Love Is Indispensable
REGARDLESS of age, culture, language, or race, all humans have a hunger for love. If that hunger is not satisfied, they are not happy. A medical researcher wrote: “Love and intimacy are at a root of what makes us sick and what makes us well, what causes sadness and what brings happiness, what makes us suffer and what leads to healing. If a new drug had the same impact, virtually every doctor in the country would be recommending it for their patients. It would be malpractice not to prescribe it.”
Yet, modern society, especially its media and popular role models, often places more emphasis on wealth, power, fame, and sex than on the human need for warm, loving relationships. Many educators stress secular goals and careers, defining success primarily in those terms. True, education and the cultivation of one’s talents are important, but should they be pursued so single-mindedly that one has no time for family and friends? An educated ancient writer who was an astute observer of human nature likened a gifted but loveless individual to “a sounding piece of brass or a clashing cymbal.” (1 Corinthians 13:1) Such people may become wealthy, even famous, but never truly happy.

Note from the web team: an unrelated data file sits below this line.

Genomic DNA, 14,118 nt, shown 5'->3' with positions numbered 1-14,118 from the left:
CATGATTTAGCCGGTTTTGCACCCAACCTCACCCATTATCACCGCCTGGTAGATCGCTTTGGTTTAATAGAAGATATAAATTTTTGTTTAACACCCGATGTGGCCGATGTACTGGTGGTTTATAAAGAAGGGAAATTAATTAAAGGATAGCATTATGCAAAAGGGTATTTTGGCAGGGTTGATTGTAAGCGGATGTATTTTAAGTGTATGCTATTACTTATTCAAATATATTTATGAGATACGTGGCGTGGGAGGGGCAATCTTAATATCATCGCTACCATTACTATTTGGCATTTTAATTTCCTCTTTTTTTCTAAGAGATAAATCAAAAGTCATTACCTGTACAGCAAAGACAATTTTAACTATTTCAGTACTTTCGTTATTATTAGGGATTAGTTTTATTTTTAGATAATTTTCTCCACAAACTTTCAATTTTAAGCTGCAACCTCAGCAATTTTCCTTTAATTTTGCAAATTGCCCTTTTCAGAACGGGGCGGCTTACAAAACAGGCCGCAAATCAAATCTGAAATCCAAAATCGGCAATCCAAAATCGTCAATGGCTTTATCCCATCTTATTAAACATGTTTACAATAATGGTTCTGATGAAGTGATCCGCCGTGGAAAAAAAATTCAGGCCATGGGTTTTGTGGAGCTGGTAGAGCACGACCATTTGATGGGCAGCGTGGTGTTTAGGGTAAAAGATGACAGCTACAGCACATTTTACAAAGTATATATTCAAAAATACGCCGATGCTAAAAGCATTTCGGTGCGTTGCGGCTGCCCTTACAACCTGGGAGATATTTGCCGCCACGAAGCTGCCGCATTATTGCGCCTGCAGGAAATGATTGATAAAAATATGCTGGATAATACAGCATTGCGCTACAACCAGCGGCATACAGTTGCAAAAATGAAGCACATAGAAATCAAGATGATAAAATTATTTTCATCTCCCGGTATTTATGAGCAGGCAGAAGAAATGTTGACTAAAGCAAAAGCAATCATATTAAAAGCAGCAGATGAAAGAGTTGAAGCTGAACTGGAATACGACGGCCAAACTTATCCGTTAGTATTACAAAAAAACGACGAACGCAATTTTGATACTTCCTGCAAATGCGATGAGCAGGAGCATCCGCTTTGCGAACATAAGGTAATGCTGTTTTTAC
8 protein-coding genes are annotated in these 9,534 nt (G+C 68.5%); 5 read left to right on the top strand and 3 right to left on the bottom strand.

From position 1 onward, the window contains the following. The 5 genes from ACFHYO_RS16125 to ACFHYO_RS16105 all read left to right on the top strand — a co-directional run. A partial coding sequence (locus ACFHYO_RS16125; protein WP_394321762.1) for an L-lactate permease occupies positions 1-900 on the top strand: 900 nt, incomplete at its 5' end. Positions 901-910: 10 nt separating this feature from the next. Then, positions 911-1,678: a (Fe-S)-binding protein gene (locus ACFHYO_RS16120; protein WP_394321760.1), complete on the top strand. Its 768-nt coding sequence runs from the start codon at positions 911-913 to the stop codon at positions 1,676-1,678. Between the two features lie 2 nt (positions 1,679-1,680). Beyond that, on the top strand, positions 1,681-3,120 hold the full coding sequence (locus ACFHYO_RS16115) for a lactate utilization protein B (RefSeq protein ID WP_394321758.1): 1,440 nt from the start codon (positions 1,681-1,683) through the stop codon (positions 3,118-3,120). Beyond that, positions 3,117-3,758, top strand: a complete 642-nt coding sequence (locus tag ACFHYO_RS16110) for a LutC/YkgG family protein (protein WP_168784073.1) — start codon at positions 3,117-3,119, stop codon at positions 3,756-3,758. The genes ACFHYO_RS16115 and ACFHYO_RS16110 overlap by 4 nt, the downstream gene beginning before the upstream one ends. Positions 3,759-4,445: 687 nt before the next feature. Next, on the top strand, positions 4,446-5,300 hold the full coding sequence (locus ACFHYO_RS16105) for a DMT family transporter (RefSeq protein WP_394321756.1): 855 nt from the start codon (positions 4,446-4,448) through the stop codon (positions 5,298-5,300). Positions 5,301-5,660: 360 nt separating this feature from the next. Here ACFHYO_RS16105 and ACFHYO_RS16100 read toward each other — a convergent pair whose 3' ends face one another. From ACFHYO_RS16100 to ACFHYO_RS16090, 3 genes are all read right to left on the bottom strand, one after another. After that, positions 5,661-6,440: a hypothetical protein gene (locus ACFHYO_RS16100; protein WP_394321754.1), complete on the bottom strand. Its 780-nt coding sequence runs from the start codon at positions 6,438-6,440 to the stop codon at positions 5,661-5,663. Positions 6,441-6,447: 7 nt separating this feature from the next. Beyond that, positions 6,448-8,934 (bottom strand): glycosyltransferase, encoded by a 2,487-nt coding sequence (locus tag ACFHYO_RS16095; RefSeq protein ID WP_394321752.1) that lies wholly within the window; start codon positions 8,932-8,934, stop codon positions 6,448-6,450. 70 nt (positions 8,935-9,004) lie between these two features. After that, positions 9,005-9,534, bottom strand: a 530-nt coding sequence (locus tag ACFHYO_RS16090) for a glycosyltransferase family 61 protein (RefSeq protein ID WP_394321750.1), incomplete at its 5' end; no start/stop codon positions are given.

Jesus Christ, who had a profound understanding of and a special fondness for humans, put love for God and neighbor at the very heart of his teaching. He said: “You must love Jehovah your God with your whole heart and with your whole soul and with your whole mind. . . . You must love your neighbor as yourself.” (Matthew 22:37-39) Only those who followed these words would truly be Jesus’ followers. Hence, he said: “By this all will know that you are my disciples, if you have love among yourselves.”—John 13:35.
How, though, does one cultivate love in today’s world? And how can parents teach love to their children? The following article will address these questions.
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It is a challenge to cultivate love in a world governed by greed